The all-new 2011 Nissan Micra is a generation ahead of its main rivals.
2011 Nissan Micra Review (K13)
Nissan is a car company run by people that actually love cars (believe it or not, that's a rarity these days). The only major Japanese manufacturer that has managed to keep its soul amid the global financial crisis by building models that appeal to the heart of every car enthusiast, whilst also staying in touch with the everyday car buyer.
With the new Nissan Micra, Nissan is not taking 'no' for an answer. The model is all about delivering an affordable light car jam-packed with so many standard features that it's bound to put the competition to shame.
Most importantly though, unlike the K12 Micra the K13's exterior design is no longer a case of 'love-it-or-hate-it'. Although more conformist than ever, the new Nissan Micra now appeals to a much wider range of potential buyers and it makes Nissan Australia's ambitious target of 1,500 Micra sales per month a conceivable possibility.
The new model also covers the entire light-car segment. There are three grade variants powered by either 1.2 (ST only) or 1.5-litre (ST-L & Ti) petrol engines mated to manual or automatic transmissions.
To celebrate the launch of new Micra, Nissan brought Australia's automotive press to a roof-top car park of Docklands tourist centre in Melbourne. The infamous nonoperational Southern Star observation wheel which was meant to help attract 1.5 million visitors a year to the area has been nothing short of a disaster for Tourism Victoria, but for Nissan, it provided a rare opportunity to use a public car park for some fun.
Given how few people ever show up to the place, the two top levels of the public car park had yet to be opened. So, what better way to open them than by having a motorkhana? For those unfamiliar with the idea, it's essentially a tight racecourse constructed with witches-hats in a big empty space.
Given the Micra isn't exactly a GT-R or 370Z, the traditional Motorkhana style (or MicraKhana as Nissan called it) was adjusted to suit the car. Instead of fast cornering and switchbacks, we had ridiculously tight figure-eight courses, reverse and parallel parks plus emergency braking and a maze.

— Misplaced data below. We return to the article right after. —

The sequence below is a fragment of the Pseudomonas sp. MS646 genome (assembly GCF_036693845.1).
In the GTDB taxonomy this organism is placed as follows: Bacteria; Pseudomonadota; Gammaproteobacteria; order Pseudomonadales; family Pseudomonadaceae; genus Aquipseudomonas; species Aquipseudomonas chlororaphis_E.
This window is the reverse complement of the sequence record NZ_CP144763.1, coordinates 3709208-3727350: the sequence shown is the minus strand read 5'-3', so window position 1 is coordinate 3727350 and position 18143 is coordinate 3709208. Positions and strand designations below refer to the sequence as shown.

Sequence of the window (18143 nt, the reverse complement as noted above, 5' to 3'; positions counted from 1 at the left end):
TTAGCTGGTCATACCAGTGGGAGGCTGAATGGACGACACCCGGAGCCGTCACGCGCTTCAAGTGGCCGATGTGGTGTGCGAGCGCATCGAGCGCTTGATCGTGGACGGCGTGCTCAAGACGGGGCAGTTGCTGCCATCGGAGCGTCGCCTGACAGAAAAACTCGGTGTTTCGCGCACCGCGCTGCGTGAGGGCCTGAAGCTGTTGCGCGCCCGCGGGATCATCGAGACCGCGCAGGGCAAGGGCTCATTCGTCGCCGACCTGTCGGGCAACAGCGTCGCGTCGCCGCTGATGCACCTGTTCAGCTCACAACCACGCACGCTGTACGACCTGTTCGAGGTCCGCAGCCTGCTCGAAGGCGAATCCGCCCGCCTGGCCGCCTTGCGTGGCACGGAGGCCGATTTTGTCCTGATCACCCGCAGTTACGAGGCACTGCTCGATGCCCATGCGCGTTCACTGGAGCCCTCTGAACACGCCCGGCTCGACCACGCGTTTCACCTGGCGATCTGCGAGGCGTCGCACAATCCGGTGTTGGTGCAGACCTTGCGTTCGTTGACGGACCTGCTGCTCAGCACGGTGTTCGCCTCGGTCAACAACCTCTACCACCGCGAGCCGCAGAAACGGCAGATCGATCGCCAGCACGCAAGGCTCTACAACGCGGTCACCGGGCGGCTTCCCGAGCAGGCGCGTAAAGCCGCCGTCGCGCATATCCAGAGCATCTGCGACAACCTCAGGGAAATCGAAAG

The idea was simple. Test the car in its native environment: car parks, busy streets, tight spaces and inner-city driving.
First up, a Nissan Micra Ti 1.5-litre automatic. This is the top of the range model which retails for $18,990. Not cheap, but then again it does come with pretty much everything you can think of in a light car. 15-inch alloy wheels; reversing sensors; auto folding door mirrors; intelligent key; push button engine start/stop. Just to name a few.
With 76kW and 136Nm of torque, the range-topping 1.5-litre four-cylinder Micra accelerates with reasonable pace from a standstill and also on the road, making overtaking manoeuvres an easy task. All Micra's have a turning radius of just 4.5m, so they can do tight turns pretty damn well. That figure is only beaten by the Smart ForTwo (equal to Suzuki Alto).
In the real-world, it has to be driven to be appreciated as it can manoeuvre around tight spaces with extreme ease. This is perfect for a car that is likely to spend most of its time in car parks and tight city streets. In fact, if you live in Melbourne or somewhere like Newtown in Sydney, it's ideal.
There are some rather cool features inside the new Micra too, simple but clever things. One that caught my eye was the 'smart' passenger seat. If empty, the the rear part of the seat squab can be lifted up to provide a nice little space to put anything from an iPad, handbag or book (or all). A simple and effective way to ensure what you've brought in the car with you doesn't fly around the cabin as you drive.
Nissan says one of the ways it has improved the new Micra is by building a lighter car. Not only does this mean it can be produced at a lower cost (hence cheaper to the consumers) but as the engine has to carry less load, it uses less fuel. If you also happen to care about the environment, you'll be happy to know the new Micra is 98 percent recyclable.
Sitting behind the wheel the first thing I noticed was the lack of telescopic steering wheel adjustment (pulling steering wheel towards you), which is disappointing. Nonetheless it only takes a few seconds to adjust to the car and you're off. The dashboard controls are pretty easy to manage and the seats are pretty good for the price. Thanks to the high roofline you can comfortably fit two tall adults in the rear without too many complaints.
If you're like me and can't remember important dates to save yourself, you no longer need to rely just on your iPhone's calendar. The Nissan Micra's internal computer has an anniversary reminder so you won't forget birthdays or other special days. Although, if you're as forgetful as me, you will most likely forget to program it to remind you in the first place.